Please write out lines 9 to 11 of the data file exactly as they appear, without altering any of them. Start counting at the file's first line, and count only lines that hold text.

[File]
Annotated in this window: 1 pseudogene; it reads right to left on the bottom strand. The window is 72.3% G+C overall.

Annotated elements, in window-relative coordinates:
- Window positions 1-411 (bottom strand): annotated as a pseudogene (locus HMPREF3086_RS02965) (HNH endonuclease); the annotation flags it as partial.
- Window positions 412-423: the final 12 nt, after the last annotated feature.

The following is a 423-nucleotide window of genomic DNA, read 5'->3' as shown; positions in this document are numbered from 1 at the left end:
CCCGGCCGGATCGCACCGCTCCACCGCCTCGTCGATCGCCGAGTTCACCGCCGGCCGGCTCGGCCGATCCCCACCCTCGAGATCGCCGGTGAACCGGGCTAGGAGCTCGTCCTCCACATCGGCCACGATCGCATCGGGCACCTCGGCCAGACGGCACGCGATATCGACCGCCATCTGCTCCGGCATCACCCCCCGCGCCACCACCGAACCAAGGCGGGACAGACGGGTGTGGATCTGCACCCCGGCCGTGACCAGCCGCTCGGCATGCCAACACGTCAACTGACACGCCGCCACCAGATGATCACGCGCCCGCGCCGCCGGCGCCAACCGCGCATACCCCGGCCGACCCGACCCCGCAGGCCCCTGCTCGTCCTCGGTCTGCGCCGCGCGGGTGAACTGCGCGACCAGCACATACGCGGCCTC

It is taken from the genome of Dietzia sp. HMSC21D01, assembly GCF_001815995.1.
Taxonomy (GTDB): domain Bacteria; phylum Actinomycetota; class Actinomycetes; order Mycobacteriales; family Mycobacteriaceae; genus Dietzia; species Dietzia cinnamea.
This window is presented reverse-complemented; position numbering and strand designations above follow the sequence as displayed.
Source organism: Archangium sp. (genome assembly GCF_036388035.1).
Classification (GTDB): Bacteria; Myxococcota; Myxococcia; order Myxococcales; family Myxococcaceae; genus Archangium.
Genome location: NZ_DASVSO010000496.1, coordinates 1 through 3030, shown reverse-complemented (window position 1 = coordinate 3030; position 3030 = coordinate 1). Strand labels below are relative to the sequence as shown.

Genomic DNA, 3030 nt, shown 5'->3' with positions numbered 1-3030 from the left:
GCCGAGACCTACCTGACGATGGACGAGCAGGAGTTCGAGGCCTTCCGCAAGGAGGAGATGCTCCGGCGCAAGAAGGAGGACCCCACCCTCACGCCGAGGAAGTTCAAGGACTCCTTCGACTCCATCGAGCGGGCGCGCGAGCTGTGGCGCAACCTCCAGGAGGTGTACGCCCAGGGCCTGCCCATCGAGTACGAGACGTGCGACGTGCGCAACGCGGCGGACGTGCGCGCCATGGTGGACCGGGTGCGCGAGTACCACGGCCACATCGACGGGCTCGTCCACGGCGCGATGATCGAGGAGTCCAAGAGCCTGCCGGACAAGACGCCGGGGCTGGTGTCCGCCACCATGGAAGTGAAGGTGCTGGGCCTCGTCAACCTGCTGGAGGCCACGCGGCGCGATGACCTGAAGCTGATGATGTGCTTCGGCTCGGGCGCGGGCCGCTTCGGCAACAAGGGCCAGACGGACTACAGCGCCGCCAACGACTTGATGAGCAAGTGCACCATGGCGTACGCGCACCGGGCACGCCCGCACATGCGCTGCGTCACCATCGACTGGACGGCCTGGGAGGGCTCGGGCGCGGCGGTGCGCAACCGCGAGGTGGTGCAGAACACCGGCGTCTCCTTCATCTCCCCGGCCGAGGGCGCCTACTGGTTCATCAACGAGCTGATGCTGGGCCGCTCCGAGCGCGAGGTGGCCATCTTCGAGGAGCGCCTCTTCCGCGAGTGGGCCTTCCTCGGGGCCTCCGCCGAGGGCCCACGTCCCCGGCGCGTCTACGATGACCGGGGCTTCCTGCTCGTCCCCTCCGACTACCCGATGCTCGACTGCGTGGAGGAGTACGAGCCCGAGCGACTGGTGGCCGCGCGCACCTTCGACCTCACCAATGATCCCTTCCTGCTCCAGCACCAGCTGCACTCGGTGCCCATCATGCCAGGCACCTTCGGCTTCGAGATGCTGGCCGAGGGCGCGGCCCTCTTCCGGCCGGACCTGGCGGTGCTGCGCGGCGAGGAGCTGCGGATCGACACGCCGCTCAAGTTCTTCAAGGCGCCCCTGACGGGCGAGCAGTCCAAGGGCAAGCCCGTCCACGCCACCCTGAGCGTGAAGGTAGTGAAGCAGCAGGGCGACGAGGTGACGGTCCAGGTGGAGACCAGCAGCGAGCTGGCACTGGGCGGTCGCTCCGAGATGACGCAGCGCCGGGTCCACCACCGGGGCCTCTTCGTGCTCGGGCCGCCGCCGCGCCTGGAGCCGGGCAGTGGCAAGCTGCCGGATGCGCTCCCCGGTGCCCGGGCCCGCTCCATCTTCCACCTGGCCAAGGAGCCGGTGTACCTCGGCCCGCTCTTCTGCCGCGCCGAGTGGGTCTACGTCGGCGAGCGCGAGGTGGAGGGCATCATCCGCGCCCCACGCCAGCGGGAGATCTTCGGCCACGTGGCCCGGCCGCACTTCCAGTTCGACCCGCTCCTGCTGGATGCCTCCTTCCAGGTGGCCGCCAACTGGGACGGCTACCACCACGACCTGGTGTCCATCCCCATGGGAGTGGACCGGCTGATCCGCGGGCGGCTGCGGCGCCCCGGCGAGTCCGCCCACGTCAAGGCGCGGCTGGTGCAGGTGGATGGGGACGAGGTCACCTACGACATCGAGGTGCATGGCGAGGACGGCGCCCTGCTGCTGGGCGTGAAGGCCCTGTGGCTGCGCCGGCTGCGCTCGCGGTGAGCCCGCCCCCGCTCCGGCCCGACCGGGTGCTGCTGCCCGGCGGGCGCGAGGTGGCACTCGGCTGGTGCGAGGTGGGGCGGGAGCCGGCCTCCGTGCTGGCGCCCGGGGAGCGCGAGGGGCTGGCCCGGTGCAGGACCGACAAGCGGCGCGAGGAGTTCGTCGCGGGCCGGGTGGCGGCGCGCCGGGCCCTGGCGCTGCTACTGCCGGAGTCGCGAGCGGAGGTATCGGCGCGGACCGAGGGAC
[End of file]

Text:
This window is presented reverse-complemented; position numbering and strand designations above follow the sequence as displayed.
Source organism: Archangium sp. (genome assembly GCF_036388035.1).
Classification (GTDB): Bacteria; Myxococcota; Myxococcia; order Myxococcales; family Myxococcaceae; genus Archangium.